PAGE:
I remember on one occasion my boss, a mid-level executive (head of new slide film research? something like that) asked me what I thought about digital cameras, I think both because I was young and seen as "the computer guy". I didn't own one but I'd read about them a decent amount. I told him I understood they were expensive/low-quality at the moment but the advantage of ditching film and using ever-improving digital tech still seemed huge. I don't remember his exact words, but he couldn't really see the appeal or promise.
The 7-story building I worked in is just a mound of grass last I looked. I have thought from time to time just about the institutional inertia that fights against seeing what's going on and adapting. There were just tens of thousands of people with very highly specialized skills around film and chemicals and processing and dark rooms and paper and so many things most of which simply aren't relevant to a digital photography world.
Now, granted, other film/pre-digital camera companies did a far better job making the jump. I'd argue maybe in part again that Kodak seeing itself as emotionally wed to film while other companies saw themselves moreso as camera/photo companies. That Fuji has been able to survive is more surprising to me than Canon/Nikon/Olympus/etc.
I worked for a company that did some work for Kodak - both directly and indirectly - around some of their software initiatives & partnerships with mobile manufacturers. They were not pretty or well-run projects, to be sure.
Even had Kodak been more aggressive about cannibalizing its film sales with digital, it's unclear how much of its expertise and competitive advantage would have carried over. In any case, it wouldn't have nearly replaced the film consumables business in terms of revenue and profit.
Fujifilm did do better--mostly, current camera line notwithstanding--by branching out into other areas of chemistry. Good read from The Economist here  but Fujifilm had tough times too and I believe that they were also significantly smaller.
[Second link fixed.]
Given that disrupting yourself would have a 100 year payoff period, it seems far better to try and squash any attempts at change, both internally and externally until progress becomes inevitable. Look at the music industry for example, even a few extra years of CD dominance would exceed the profits of all digital music sales ever.
Of course, if you go this route, your incentive is to play clueless and out of touch since even giving credence to the disruptive idea hastens it's arrival. I'm sure there were a lot of executives who were genuinely clueless but this at least shows how otherwise intelligent executives would have a strong incentive to act clueless.
The upside to this is there's no existing bias in management decisions for the new company. Instead, it offers them a potential insider look, and understanding of this new technology..and when the time comes for a pivot, they have something solid to build on.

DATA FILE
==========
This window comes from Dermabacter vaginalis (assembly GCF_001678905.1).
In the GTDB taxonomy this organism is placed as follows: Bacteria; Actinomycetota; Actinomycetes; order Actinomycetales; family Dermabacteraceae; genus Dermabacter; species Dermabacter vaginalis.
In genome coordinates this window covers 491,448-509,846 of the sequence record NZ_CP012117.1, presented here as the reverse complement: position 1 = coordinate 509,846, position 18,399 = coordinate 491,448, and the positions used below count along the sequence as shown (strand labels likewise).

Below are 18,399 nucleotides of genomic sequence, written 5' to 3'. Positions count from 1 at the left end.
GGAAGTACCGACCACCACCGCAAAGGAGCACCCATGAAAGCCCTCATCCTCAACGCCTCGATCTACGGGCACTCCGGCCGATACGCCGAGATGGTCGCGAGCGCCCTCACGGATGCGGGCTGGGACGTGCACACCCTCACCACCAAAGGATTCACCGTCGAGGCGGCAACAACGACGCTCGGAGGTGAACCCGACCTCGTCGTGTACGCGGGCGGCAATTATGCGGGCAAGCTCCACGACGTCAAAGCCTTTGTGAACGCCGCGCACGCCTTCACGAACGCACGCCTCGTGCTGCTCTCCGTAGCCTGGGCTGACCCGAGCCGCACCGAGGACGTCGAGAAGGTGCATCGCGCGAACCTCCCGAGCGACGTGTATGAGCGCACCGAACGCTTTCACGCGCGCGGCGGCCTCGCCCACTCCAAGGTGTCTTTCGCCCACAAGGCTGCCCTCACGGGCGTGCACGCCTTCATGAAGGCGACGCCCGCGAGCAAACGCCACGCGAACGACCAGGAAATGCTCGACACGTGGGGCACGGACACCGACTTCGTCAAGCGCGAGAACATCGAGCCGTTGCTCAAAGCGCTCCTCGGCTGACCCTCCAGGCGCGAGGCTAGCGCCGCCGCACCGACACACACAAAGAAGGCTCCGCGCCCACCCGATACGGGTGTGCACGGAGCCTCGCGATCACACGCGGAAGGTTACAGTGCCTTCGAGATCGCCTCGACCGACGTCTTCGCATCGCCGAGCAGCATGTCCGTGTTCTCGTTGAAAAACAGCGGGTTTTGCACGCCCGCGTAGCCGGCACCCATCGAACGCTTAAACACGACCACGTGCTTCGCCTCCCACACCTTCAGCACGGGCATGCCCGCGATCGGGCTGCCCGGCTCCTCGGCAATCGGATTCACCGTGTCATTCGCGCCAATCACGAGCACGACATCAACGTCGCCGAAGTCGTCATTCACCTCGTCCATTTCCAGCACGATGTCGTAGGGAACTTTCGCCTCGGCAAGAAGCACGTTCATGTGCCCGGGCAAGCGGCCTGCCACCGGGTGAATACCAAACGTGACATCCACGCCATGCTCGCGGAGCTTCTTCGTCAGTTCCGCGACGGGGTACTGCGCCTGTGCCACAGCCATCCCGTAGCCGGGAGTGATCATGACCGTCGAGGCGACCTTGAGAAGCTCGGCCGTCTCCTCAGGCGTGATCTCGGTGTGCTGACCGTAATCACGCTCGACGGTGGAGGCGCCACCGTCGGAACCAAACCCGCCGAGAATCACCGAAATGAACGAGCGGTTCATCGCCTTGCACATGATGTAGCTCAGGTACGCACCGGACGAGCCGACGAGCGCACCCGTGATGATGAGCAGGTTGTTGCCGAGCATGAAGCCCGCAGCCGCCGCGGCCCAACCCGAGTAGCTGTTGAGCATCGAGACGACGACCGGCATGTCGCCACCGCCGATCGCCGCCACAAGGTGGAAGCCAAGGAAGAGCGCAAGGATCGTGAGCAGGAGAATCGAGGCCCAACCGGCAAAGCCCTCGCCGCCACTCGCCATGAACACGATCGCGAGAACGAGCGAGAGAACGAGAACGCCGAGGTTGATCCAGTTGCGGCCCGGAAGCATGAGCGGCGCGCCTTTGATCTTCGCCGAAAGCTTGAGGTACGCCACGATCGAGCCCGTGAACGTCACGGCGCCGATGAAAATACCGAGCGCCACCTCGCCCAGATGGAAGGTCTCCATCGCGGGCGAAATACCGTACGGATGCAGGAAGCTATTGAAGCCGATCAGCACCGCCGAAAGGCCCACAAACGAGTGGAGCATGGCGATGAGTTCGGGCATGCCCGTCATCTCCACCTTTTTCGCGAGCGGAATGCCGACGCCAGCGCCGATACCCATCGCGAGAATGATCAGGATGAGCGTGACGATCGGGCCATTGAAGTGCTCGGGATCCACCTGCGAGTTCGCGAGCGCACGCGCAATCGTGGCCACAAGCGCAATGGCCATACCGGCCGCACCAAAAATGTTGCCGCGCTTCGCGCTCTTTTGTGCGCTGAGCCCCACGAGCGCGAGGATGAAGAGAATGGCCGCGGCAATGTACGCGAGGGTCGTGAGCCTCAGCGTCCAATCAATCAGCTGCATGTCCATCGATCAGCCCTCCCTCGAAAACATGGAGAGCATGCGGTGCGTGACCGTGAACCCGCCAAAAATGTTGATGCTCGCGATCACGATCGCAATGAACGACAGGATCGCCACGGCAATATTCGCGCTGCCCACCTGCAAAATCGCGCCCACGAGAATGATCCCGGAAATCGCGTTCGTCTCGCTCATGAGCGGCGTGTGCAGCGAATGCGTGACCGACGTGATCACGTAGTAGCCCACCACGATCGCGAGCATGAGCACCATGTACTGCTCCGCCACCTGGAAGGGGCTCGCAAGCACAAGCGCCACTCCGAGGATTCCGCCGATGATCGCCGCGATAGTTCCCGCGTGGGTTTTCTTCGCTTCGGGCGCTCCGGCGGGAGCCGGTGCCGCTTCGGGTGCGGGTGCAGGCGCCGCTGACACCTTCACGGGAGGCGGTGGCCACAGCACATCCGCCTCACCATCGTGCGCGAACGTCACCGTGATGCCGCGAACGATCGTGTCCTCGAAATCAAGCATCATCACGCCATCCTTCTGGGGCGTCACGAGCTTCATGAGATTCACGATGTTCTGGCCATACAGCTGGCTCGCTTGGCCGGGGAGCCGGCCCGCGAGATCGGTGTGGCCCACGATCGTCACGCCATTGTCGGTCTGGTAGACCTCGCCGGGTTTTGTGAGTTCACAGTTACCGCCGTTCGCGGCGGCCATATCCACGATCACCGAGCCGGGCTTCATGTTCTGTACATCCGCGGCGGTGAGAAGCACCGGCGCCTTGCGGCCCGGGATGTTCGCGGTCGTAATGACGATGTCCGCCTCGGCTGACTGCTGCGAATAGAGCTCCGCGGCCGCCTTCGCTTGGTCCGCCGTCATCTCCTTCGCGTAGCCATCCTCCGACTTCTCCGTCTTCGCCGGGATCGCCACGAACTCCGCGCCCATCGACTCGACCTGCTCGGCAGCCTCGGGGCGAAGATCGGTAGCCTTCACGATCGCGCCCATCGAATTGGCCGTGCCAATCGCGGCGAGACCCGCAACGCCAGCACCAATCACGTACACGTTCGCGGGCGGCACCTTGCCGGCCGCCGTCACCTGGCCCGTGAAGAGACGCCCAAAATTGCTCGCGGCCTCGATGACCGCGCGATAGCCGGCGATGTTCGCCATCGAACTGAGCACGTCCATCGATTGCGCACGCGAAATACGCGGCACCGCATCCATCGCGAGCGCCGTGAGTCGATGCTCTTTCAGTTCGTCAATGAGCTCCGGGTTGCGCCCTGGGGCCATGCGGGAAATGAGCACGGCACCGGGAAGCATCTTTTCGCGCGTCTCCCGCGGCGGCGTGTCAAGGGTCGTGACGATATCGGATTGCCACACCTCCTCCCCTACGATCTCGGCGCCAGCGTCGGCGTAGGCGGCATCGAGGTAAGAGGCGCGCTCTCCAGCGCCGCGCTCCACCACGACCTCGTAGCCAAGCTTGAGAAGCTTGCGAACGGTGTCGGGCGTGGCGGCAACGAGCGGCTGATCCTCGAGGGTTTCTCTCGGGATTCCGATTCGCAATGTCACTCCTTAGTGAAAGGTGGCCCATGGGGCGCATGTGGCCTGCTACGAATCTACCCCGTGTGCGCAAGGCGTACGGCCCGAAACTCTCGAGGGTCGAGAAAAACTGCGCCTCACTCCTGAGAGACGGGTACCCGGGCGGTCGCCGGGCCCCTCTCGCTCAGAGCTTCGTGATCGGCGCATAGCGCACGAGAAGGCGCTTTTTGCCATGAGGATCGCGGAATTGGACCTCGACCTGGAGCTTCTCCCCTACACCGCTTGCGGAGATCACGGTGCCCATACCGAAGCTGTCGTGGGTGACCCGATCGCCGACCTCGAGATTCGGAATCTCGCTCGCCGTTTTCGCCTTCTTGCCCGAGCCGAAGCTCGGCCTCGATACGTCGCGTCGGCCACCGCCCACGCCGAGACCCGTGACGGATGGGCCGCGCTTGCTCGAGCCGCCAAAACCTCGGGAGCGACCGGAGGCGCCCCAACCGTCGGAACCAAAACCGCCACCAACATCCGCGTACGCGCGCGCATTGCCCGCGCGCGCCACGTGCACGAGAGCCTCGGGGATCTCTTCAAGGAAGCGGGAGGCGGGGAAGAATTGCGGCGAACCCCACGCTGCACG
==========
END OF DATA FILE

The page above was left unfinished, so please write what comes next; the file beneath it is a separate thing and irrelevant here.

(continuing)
They're making billions on big, complex, expansive CPUs.
Someone like ARM /will/ replace them, at a much smaller dollar volume.
Even at the current 14/16nm nodes, Intel's process is significantly smaller than TSMC or Samsung's . I suspect we will see consolidation (a la GloFo/Samsung) and Intel branching out into being a foundry, but with building 10nm++ fabs running into the billions of dollars, I don't see Intel going anywhere any time soon.
looks around himself
It hasn't already?
My eye doctor's office is switching to Android tablets, so maybe it's possible.
That said they're relatively niche.
I guess they knew that eventually everyone would have a good enough iOS device and they'd have to reduce the cost of the device to compete.
You could, but you rarely do. The profit margin on the consumer-level DSLRs is really low. They make money from the stuff around it.
Inkjets can do great prints of photos, but only if you pay for the paper and ink.
I think a good analogy would be HP. Legendary lab test equipment up till 1980 or something. Spin off the legendary lab test equipment division into a new company thats successful to this day AFAIK although they rename / rebrand every five years. The remainder tries to coast by selling imported Chinese stuff with its famous name rebranding the cheap import, but the writings on the wall as it crashes.
So for both examples, if your core competency is XYZ and you spin off your healthy XYZ division and don't really have a post spinoff plan, the empty dehydrated husk that remains will wither away pretty quickly.
Essentially you've got what banks call the good bank / bad bank strategy where you split and one fails and the productive part remains. For whatever reason companies like HP and Kodak throw the historical branding into the "bad company" side. But the "good company" sides are healthy and in business to this day.
I'm not surprised they survived, they caught on early and made good gear.
As opposed to Canon cameras that give cryptic errors about lenses 3 days after the warranty expires, HP cameras that used a set of batteries every 60 shots or so and so on.
It's a pity that Asahi/Pentax didn't survive as an independent.
I thought that OpenWatcom was the only one remaining to support DOS (and it appears to have been stagnant for a couple of years)...
(Not that I've done much with DOS - I did write a ~10-20 line program in C to set the serial port to specific settings, but that was all I've done on DOS.)